Background and Objectives In Australia, the risk of transfusion-transmitted malaria is managed through the identification of ‘at-risk’ donors, antibody screening enzyme-linked immunoassay (EIA) and, if reactive, exclusion from fresh blood component manufacture. Donor management depends on the duration of exposure in malarious regions (>6 months: ‘Resident’, <6 months: ‘Visitor’) or a history of malaria diagnosis. We analysed antibody testing and demographic data to investigate antibody persistence dynamics. To assess the yield from retesting 3 years after an initial EIA reactive result, we estimated the proportion of donors who would become non-reactive over this period. Materials and Methods Test results and demographic data from donors who were malaria EIA reactive were analysed. Time since possible exposure was estimated and antibody survival modelled. Results Among seroreverters, the time since last possible exposure was significantly shorter in ‘Visitors’ than in ‘Residents’. The antibody survival modelling predicted 20% of previously EIA reactive ‘Visitors’, but only 2% of ‘Residents’ would become non-reactive within 3 years of their first reactive EIA. Conclusion Antibody persistence in donors correlates with exposure category, with semi-immune ‘Residents’ maintaining detectable antibodies significantly longer than non-immune ‘Visitors’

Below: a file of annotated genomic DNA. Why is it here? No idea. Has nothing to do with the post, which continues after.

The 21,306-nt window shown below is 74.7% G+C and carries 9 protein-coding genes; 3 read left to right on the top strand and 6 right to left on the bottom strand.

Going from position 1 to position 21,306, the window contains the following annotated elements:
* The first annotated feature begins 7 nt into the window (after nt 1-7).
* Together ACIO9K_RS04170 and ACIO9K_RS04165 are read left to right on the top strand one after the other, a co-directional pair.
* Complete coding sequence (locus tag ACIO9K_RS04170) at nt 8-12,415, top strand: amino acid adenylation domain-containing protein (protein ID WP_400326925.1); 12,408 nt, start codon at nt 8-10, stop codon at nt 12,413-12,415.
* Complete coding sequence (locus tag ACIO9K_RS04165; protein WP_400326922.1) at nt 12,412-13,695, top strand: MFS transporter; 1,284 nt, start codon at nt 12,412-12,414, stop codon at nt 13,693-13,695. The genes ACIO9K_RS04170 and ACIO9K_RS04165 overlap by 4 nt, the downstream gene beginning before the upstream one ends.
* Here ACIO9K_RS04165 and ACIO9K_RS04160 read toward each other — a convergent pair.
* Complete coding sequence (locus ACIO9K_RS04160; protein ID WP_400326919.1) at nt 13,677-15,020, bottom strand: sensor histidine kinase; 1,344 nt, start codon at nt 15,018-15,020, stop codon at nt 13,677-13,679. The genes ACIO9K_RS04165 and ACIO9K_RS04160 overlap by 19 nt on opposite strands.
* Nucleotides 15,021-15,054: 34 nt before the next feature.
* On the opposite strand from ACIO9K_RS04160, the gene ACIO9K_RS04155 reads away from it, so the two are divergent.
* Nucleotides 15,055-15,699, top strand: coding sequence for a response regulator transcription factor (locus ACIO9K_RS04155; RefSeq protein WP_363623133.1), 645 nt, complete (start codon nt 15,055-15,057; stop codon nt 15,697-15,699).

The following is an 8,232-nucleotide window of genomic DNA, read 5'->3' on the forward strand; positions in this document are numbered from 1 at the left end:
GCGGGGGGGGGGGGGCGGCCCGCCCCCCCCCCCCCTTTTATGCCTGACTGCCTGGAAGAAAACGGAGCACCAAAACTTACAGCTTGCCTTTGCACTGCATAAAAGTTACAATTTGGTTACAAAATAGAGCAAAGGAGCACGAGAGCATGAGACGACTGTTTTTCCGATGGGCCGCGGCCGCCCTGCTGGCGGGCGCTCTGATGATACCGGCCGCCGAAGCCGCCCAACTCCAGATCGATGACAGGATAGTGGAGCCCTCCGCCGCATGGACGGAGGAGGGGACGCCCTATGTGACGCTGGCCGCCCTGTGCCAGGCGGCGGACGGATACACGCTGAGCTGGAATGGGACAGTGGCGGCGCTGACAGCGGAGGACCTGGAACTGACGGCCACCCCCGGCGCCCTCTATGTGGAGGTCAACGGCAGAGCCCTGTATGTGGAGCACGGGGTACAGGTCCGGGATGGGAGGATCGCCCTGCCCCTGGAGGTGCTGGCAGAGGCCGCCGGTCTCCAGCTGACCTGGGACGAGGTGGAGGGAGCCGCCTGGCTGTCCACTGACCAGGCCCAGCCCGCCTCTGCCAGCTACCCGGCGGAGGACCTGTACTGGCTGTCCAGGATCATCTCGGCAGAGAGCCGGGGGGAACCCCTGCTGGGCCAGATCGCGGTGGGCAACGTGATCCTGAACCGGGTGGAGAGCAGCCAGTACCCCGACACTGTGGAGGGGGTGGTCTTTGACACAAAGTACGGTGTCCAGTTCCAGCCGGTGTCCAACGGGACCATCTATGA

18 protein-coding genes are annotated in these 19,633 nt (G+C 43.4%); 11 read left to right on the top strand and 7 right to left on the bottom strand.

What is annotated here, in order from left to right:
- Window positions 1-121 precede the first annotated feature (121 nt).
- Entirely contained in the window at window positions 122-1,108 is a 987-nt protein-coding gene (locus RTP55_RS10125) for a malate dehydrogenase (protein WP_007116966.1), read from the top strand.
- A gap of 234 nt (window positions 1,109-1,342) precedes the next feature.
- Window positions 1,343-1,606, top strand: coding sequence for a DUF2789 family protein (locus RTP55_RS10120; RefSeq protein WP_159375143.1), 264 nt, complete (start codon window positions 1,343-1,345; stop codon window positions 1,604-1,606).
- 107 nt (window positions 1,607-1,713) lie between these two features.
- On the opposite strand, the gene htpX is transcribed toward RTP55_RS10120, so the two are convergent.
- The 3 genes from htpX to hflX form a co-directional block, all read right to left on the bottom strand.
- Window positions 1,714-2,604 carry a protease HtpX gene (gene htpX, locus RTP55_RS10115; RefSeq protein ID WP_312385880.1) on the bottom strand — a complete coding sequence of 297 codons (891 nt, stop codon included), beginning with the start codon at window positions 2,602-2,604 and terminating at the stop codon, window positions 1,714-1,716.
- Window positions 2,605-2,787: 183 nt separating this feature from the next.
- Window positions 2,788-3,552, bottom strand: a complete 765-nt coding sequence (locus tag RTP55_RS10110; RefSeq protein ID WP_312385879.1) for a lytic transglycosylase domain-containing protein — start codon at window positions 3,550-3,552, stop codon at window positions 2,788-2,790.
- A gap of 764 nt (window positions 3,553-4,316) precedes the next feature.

To submit an update or takedown request for this paper, please submit an Update/Correction/Removal Request.